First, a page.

wire grass

Definitions

  • WordNet 3.6
    • n wire grass coarse annual grass having fingerlike spikes of flowers; native to Old World tropics; a naturalized weed elsewhere
    • n wire grass handsome hardy North American grass with foliage turning pale bronze in autumn
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Webster's Revised Unabridged Dictionary
    • Wire grass (Bot) either of the two common grasses Eleusine Indica, valuable for hay and pasture, and Poa compressa, or blue grass. See Blue grass.
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Usage

In literature:

There was a bare little plot of grass in the middle, protected by a cheap wire fence.
"The Woman in White" by Wilkie Collins
He didn't need it, now; he would lie on wire springs, instead of on the crisp, prairie grass.
"Chip, of the Flying U" by B. M. Bower
At long intervals could be found a marsh of wire-grass, or a few acres of withered bunch-grass.
"The Lions of the Lord" by Harry Leon Wilson
About the mouth of the well was a wire grass that seemed to prevent it caving in.
"Death Valley in '49" by William Lewis Manly
The men slipped like eels through and under the wires, and lay in the long grass behind.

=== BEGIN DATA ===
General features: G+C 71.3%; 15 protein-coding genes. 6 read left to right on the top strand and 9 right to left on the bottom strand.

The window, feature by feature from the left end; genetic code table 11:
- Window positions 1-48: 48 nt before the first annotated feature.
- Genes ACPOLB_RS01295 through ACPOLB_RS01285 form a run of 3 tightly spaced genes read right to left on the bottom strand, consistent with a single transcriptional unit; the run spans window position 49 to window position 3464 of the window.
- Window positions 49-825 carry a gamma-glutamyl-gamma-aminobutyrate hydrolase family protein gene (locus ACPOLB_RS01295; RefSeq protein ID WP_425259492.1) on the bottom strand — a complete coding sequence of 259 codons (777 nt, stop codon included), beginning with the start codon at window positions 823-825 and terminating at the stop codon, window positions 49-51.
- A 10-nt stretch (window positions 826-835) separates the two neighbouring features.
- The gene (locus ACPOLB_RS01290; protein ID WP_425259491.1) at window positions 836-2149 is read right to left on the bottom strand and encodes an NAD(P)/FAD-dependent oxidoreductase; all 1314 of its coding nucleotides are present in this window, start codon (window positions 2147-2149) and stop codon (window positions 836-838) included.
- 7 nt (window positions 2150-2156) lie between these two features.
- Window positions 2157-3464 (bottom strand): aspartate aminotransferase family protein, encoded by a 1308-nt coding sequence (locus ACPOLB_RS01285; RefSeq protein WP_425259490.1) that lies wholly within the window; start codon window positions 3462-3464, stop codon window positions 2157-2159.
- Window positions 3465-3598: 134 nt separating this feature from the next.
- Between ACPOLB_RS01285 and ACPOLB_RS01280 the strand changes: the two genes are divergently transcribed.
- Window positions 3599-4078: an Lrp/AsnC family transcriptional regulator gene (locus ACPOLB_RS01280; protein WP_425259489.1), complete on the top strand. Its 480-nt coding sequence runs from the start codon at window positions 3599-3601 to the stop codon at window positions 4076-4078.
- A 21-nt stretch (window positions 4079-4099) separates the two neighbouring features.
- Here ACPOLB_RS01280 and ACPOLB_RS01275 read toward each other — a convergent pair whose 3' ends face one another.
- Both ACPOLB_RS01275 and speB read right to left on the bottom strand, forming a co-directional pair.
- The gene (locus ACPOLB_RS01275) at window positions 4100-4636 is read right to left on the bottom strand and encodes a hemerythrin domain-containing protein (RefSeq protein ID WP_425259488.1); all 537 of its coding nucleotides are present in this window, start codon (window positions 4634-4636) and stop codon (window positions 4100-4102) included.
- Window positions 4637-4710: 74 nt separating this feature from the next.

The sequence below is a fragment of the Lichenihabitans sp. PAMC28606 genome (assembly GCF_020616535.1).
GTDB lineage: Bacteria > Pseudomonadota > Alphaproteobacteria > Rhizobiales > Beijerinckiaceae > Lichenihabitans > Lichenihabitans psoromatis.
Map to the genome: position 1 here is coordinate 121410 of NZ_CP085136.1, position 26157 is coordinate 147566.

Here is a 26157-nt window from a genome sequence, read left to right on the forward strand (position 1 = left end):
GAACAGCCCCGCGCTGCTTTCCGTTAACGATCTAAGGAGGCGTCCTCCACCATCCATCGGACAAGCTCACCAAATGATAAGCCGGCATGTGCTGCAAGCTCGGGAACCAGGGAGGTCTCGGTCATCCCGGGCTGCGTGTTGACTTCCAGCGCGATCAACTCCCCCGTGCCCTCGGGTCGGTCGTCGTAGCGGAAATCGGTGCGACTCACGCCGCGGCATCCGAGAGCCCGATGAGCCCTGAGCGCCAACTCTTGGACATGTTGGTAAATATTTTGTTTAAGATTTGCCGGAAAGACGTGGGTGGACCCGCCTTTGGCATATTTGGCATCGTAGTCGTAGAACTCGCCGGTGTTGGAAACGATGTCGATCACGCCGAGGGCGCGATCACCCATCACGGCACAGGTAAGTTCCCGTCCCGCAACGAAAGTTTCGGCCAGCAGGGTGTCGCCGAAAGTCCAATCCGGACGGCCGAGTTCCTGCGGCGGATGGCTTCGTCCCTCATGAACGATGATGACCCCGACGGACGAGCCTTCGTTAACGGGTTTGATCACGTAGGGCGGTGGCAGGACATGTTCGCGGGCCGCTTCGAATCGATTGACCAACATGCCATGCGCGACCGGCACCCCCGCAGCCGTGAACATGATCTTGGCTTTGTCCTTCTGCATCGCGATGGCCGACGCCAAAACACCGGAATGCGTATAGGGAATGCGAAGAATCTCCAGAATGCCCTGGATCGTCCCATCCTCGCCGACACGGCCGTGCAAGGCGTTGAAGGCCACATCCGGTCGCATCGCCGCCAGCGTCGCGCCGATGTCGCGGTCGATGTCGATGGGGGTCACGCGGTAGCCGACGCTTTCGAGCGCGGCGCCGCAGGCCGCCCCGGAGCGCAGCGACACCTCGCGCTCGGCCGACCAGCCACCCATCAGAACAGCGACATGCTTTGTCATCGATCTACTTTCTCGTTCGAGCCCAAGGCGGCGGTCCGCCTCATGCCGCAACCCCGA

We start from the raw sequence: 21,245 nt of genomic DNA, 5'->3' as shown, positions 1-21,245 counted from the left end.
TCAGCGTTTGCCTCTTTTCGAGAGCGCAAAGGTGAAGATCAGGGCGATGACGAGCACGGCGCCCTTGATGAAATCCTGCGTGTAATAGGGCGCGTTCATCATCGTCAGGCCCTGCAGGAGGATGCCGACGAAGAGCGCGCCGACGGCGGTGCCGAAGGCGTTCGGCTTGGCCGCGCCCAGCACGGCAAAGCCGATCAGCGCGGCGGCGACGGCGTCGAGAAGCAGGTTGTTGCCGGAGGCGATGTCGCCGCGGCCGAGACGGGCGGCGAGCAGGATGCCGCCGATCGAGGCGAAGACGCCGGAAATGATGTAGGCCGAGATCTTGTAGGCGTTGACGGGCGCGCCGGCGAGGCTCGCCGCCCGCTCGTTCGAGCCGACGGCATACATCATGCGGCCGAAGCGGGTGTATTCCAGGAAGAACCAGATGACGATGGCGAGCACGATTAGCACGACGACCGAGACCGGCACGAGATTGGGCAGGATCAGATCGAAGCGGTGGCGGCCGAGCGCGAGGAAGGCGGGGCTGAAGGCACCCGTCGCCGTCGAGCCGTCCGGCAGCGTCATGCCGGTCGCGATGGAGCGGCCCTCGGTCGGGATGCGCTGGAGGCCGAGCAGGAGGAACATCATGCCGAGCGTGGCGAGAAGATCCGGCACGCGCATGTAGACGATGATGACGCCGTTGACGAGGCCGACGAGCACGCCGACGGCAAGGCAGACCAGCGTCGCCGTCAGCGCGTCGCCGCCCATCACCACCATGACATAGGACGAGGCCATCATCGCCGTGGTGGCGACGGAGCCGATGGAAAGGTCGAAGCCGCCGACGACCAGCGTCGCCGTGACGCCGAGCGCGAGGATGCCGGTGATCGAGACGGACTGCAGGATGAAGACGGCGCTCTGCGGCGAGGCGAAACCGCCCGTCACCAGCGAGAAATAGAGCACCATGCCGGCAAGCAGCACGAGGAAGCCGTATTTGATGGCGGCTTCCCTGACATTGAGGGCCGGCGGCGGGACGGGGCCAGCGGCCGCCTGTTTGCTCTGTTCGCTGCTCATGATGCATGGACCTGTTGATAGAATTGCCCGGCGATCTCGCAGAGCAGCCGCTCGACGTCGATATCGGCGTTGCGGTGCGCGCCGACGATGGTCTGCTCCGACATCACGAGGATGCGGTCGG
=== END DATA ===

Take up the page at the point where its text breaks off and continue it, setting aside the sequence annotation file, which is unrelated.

"Crittenden" by John Fox, Jr.
So we turned aside and walked miles by a barbed wire fence, among fired rocks and cinders, where never a blade of grass grew.
"A Tramp's Notebook" by Morley Roberts
The little cocks were incessant singers, their favorite perches being the wire fences, or weeds and grass tufts in the pastures.
"Birds of the Rockies" by Leander Sylvester Keyser
I raised my head cautiously to the level of the wire-grass.
"A Village of Vagabonds" by F. Berkeley Smith
It was a strange sight to see green grass on one side of the wires and outside perfectly bare.
"Reminiscences of Queensland" by William Henry Corfield
At frequent intervals it was necessary to crawl out and visit the listening posts, who lay in the rank grass just beyond our own wire.
"From the St. Lawrence to the Yser with the 1st Canadian brigade" by Frederic C. Curry
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In poetry:

There hain't no grass to speak of and the water holes are gone
The wire of the farmer holds 'em tight
There's little use to law 'em and little use to kick
And mighty sight less use there is to fight
"The Old Cowboy's Lament" by Robert Van Carr